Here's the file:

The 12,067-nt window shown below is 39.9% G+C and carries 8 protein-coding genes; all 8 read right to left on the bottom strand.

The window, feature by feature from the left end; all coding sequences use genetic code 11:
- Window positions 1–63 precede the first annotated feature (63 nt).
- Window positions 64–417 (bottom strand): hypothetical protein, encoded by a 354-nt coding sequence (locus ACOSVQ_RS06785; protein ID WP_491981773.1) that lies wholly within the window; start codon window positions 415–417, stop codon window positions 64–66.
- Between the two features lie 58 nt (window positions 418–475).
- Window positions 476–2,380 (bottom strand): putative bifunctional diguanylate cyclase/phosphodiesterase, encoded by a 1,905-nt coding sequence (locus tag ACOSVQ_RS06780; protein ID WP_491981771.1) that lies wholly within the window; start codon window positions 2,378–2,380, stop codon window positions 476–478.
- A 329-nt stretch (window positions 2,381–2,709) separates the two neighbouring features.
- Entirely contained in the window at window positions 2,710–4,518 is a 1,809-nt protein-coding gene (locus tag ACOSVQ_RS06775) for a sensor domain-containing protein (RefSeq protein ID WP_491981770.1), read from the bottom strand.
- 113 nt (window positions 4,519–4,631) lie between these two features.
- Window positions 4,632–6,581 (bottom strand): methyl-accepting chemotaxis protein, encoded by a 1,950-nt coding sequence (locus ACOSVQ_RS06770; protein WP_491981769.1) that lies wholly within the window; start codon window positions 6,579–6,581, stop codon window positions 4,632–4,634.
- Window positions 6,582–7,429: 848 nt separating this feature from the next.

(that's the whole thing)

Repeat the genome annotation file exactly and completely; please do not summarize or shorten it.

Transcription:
The 12,067-nt window shown below is 39.9% G+C and carries 8 protein-coding genes; all 8 read right to left on the bottom strand.

The window, feature by feature from the left end; all coding sequences use genetic code 11:
- Window positions 1–63 precede the first annotated feature (63 nt).
- Window positions 64–417 (bottom strand): hypothetical protein, encoded by a 354-nt coding sequence (locus ACOSVQ_RS06785; protein ID WP_491981773.1) that lies wholly within the window; start codon window positions 415–417, stop codon window positions 64–66.
- Between the two features lie 58 nt (window positions 418–475).
- Window positions 476–2,380 (bottom strand): putative bifunctional diguanylate cyclase/phosphodiesterase, encoded by a 1,905-nt coding sequence (locus tag ACOSVQ_RS06780; protein ID WP_491981771.1) that lies wholly within the window; start codon window positions 2,378–2,380, stop codon window positions 476–478.
- A 329-nt stretch (window positions 2,381–2,709) separates the two neighbouring features.
- Entirely contained in the window at window positions 2,710–4,518 is a 1,809-nt protein-coding gene (locus tag ACOSVQ_RS06775) for a sensor domain-containing protein (RefSeq protein ID WP_491981770.1), read from the bottom strand.
- 113 nt (window positions 4,519–4,631) lie between these two features.
- Window positions 4,632–6,581 (bottom strand): methyl-accepting chemotaxis protein, encoded by a 1,950-nt coding sequence (locus ACOSVQ_RS06770; protein WP_491981769.1) that lies wholly within the window; start codon window positions 6,579–6,581, stop codon window positions 4,632–4,634.
- Window positions 6,582–7,429: 848 nt separating this feature from the next.